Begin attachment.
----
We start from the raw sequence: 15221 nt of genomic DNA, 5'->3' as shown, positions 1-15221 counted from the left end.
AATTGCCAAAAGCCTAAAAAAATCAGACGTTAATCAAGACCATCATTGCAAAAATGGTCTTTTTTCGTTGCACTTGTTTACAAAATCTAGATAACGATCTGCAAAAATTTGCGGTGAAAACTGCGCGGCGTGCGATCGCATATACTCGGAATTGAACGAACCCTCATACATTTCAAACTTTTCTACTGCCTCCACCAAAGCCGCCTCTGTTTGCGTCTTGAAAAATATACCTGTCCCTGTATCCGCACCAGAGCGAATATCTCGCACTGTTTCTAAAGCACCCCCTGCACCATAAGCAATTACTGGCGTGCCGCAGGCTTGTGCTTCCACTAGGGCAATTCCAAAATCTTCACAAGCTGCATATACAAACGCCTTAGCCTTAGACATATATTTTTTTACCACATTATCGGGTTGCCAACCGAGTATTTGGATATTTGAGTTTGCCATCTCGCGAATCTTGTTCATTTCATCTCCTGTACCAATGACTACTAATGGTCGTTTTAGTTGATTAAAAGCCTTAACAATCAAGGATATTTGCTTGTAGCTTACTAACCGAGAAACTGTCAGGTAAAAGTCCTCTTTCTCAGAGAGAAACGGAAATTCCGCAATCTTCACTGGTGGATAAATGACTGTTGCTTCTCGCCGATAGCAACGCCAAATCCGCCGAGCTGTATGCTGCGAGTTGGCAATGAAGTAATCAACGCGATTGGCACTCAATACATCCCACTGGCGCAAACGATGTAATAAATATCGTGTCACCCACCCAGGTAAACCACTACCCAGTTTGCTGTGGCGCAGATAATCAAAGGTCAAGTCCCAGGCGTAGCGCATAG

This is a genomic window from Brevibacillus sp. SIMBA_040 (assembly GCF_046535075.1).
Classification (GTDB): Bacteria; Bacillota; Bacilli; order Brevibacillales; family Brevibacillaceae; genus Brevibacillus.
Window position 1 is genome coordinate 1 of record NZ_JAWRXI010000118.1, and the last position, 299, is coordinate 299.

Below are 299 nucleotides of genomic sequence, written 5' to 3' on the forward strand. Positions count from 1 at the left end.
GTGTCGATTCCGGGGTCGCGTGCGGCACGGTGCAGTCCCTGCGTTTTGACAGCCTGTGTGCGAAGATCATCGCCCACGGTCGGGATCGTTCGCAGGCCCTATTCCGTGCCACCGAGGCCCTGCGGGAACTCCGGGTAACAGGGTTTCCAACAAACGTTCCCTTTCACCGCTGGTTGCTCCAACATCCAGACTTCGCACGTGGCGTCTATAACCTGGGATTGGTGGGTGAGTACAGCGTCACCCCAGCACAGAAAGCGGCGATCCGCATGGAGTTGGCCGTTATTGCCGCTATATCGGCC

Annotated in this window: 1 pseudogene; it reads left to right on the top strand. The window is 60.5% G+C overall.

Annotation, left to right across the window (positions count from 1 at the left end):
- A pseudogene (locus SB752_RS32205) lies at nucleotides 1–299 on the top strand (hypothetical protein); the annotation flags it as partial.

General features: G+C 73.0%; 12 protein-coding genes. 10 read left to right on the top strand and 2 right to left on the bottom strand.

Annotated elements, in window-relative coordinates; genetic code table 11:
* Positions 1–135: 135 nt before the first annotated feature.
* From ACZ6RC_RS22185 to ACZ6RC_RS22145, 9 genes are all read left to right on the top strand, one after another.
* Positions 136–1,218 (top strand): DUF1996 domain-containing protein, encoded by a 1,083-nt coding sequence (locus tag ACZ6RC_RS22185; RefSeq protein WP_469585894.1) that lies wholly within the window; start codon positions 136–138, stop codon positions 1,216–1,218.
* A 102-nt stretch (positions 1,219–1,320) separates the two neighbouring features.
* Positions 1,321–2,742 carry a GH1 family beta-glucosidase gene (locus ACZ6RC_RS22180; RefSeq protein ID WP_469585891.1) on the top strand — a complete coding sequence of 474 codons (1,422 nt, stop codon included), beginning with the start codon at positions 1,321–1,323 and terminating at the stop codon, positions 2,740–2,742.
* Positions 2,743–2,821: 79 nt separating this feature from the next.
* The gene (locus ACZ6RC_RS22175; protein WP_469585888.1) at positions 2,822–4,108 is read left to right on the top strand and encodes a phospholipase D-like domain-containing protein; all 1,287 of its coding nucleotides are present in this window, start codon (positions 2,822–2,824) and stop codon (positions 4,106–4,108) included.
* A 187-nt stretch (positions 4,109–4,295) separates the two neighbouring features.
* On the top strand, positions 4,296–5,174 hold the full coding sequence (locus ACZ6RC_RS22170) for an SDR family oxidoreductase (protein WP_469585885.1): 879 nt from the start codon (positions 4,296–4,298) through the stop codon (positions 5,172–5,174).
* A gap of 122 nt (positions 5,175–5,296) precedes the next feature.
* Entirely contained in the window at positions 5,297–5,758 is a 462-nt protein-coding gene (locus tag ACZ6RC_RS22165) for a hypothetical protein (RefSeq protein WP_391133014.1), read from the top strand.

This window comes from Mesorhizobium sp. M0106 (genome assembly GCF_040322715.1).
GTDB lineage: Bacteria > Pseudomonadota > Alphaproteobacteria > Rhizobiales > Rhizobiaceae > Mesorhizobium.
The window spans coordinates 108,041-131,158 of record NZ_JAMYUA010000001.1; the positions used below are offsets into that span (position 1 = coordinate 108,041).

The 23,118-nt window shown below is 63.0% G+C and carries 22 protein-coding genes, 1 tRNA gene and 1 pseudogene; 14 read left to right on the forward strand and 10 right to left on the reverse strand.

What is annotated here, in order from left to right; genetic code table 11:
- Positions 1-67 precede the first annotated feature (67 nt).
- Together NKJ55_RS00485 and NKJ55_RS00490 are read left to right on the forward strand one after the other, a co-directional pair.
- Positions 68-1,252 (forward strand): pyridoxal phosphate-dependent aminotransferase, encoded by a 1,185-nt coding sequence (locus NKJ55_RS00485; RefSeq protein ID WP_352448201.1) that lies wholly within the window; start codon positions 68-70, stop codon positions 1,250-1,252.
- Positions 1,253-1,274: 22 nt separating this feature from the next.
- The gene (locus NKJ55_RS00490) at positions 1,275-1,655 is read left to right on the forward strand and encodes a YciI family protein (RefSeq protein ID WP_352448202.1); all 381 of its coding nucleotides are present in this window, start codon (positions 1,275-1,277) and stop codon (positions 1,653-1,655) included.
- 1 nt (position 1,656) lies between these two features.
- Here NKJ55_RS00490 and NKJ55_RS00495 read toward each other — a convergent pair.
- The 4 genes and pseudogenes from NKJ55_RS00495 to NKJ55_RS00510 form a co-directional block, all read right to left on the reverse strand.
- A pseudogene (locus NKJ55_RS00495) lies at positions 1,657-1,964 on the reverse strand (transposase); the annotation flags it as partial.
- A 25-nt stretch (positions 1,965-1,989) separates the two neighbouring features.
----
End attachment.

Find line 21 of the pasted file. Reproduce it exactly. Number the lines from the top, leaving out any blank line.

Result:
* On the top strand, positions 4,296–5,174 hold the full coding sequence (locus ACZ6RC_RS22170) for an SDR family oxidoreductase (protein WP_469585885.1): 879 nt from the start codon (positions 4,296–4,298) through the stop codon (positions 5,172–5,174).